March is a month of gentle renewal. Mother Nature has changed her brown winter frock into a delicate green gown and is showing it off in the fields that surround our home.
The daffodils and grape hyacinths that were given to me by a friend long ago, push through the earth and unfurl their yellow and purple flower buds at the same time every year, just like clockwork.
Yesterday, as I walked through the woods, I passed an ancient peach tree planted by a farmer who lived on our land many years ago. Peachy pink colored buds were budding out along its branches giving a glimpse, in miniature, of the fruit to come.
At night, the woods come alive with the sounds of spring peepers and barred owls calling out to their potential mates. I love to hear their chosen one, replying from a distance.
With the morning sun comes the birdsong. What a lovely way to awaken with the sounds of house wrens, mocking birds and song sparrows serenading you.
The squirrels are entertaining to watch as they scurry through the leaves, digging up hidden treasures of nuts that they stored away for themselves back in the fall.
Late March is a time for us to ready the garden spot once again at the homestead. This year, we are going to try something new, straw bale gardening. We are conditioning the bales right now with nitrogen and watering them daily. Instead of dirt, the nutrient rich straw will be our growing medium. In 12 more days, they will be ready to use. I think I will start them out by planting peas, carrots & broccoli. Later in the season, we will plant tomatoes, lettuce, watermelon and cucumbers. I do love the feel and smell of digging and planting in the dirt, but I am a lazy weed puller. Most years, by the time late June rolls around, I have a beautiful crop…of weeds. Supposedly, growing in the straw will help keep weeds at bay. I hope so. I’ll keep you posted.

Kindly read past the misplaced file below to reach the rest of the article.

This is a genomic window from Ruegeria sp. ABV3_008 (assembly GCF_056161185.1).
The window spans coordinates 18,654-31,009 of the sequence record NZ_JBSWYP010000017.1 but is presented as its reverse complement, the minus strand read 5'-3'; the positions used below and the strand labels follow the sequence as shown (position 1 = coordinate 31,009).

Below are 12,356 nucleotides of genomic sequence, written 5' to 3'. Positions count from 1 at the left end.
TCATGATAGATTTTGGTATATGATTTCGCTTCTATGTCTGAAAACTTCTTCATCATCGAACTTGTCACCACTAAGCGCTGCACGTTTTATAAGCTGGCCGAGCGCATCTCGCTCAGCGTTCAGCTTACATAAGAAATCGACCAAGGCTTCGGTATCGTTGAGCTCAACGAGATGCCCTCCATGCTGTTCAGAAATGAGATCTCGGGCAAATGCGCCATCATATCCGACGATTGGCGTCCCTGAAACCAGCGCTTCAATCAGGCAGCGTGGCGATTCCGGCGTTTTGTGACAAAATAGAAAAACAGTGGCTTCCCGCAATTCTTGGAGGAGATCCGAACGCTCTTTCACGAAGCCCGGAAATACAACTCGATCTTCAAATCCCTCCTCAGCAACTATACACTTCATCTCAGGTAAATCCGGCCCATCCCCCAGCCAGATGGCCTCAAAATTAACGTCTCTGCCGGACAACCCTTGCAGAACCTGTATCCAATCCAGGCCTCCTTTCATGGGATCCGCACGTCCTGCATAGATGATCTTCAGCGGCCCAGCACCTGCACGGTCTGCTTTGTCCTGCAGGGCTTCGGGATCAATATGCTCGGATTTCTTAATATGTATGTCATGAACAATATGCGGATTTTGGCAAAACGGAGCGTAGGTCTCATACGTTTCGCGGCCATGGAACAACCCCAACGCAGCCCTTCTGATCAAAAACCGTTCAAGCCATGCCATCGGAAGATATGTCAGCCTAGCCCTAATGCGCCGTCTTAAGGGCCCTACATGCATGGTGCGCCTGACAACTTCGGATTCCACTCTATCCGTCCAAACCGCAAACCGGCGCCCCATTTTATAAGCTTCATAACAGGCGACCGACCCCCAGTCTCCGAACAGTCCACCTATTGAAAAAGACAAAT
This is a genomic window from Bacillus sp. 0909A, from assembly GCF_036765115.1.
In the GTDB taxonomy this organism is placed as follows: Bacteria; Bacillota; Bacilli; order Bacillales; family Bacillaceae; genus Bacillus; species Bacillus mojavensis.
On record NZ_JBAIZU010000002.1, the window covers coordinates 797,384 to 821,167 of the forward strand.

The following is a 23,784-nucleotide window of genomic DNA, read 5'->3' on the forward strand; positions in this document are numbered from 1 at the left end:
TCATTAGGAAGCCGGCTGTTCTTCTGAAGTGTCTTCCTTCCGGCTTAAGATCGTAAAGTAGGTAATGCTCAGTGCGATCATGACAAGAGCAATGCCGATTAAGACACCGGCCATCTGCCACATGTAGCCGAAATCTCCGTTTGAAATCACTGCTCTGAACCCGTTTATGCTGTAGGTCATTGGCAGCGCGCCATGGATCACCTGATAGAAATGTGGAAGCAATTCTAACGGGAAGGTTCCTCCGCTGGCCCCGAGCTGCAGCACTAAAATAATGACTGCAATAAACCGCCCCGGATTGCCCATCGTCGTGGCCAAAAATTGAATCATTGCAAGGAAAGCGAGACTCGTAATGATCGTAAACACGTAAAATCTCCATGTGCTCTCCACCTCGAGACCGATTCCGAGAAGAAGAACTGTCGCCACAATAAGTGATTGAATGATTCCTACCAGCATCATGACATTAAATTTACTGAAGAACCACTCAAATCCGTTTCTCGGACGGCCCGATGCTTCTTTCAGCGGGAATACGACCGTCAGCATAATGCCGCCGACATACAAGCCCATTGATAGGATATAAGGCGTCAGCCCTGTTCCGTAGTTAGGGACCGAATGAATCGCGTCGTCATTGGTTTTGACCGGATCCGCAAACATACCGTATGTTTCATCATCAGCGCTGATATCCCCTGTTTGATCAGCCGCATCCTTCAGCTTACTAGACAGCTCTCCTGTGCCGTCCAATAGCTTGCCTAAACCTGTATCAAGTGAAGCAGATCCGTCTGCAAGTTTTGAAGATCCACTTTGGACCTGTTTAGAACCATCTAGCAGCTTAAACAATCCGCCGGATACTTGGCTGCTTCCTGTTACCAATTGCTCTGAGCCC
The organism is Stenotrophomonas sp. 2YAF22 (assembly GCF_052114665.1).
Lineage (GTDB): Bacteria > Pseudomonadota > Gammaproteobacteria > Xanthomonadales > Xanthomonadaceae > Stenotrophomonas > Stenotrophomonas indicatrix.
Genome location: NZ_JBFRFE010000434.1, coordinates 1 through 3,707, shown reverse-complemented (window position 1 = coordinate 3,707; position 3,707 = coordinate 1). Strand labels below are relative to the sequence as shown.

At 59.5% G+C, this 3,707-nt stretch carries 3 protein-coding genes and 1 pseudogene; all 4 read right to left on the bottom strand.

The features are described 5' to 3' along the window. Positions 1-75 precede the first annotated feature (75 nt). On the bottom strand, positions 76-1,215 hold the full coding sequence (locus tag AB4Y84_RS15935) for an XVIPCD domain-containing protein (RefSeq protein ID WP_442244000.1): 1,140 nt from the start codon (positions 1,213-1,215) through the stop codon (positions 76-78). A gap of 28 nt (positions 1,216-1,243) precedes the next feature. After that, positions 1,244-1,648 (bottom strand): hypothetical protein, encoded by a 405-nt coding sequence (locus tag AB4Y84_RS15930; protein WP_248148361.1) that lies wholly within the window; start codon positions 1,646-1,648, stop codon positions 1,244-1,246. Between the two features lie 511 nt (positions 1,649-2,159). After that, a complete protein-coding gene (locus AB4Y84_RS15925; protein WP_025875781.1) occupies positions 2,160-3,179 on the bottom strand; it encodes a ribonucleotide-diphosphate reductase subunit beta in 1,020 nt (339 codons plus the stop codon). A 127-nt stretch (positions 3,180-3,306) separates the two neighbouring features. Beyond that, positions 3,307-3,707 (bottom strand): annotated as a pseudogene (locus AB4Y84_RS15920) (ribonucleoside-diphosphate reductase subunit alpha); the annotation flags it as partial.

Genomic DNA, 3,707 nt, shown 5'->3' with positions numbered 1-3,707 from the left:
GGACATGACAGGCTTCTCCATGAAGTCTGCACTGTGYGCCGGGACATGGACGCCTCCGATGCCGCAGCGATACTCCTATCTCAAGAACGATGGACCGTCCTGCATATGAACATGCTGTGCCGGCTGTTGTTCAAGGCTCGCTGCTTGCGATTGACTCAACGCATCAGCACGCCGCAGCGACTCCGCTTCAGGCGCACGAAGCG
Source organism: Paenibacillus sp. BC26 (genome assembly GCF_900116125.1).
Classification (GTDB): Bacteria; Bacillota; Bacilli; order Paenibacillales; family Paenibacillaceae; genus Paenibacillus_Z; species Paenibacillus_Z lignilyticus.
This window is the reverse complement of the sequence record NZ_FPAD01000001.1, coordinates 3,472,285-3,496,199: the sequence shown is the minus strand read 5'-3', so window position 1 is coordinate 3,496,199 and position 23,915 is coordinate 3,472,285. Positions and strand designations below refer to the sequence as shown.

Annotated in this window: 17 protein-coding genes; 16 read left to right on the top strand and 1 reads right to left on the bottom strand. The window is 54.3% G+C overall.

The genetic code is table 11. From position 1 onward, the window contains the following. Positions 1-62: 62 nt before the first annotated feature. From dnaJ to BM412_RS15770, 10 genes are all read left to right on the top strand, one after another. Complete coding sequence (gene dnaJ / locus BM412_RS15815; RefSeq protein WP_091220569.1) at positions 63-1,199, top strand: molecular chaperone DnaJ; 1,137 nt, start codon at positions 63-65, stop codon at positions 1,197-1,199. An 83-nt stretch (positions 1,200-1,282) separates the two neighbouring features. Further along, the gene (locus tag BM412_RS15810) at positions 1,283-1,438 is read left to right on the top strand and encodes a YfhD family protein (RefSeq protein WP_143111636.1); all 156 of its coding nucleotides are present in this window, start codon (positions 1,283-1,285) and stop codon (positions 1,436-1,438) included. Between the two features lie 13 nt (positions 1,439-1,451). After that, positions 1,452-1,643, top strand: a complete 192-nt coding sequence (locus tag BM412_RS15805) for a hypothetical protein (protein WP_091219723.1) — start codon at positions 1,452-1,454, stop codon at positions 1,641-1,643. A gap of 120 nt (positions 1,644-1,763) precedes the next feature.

Working outside for hours at a time makes one a bit thirsty. You need a tasty, nourishing and energizing drink to give you pep enough to see the job through. We have been making a very old (but new to us) concoction called a shrub. Shrubs are a drink made with vinegar and originated in 17th century England. James Swafford of The Chef’s Farmer taught me how to make one and it is delicious!
This recipe is one that James developed and he generously gave me permission to share it with you:
Moon Drop Shrub
1 gallon water
¼ cup fresh juniper berry
2 Tablespoons coriander seeds
1 cup fresh turmeric, grated
1 cup fresh ginger, grated
2 cups honey
1 cup apple cider vinegar.
Fill stock pot with cold water, in a dry pan, toast juniper and coriander seeds. Once spices become aromatic, add to stock pot and bring to a rolling boil, then reduce to a simmer. Add turmeric, ginger, honey and vinegar. Simmer and clarify for 30 to 45 minutes, skimming off any impurities off the top. After 30 to 45 minutes, remove from heat and strain through cheesecloth. Bottle and cool. Yields 1 gallon shrub concentrate. To drink, mix 2 oz concentrate to 8 ounces of still or sparkling water. Makes a tasty mixed drink too!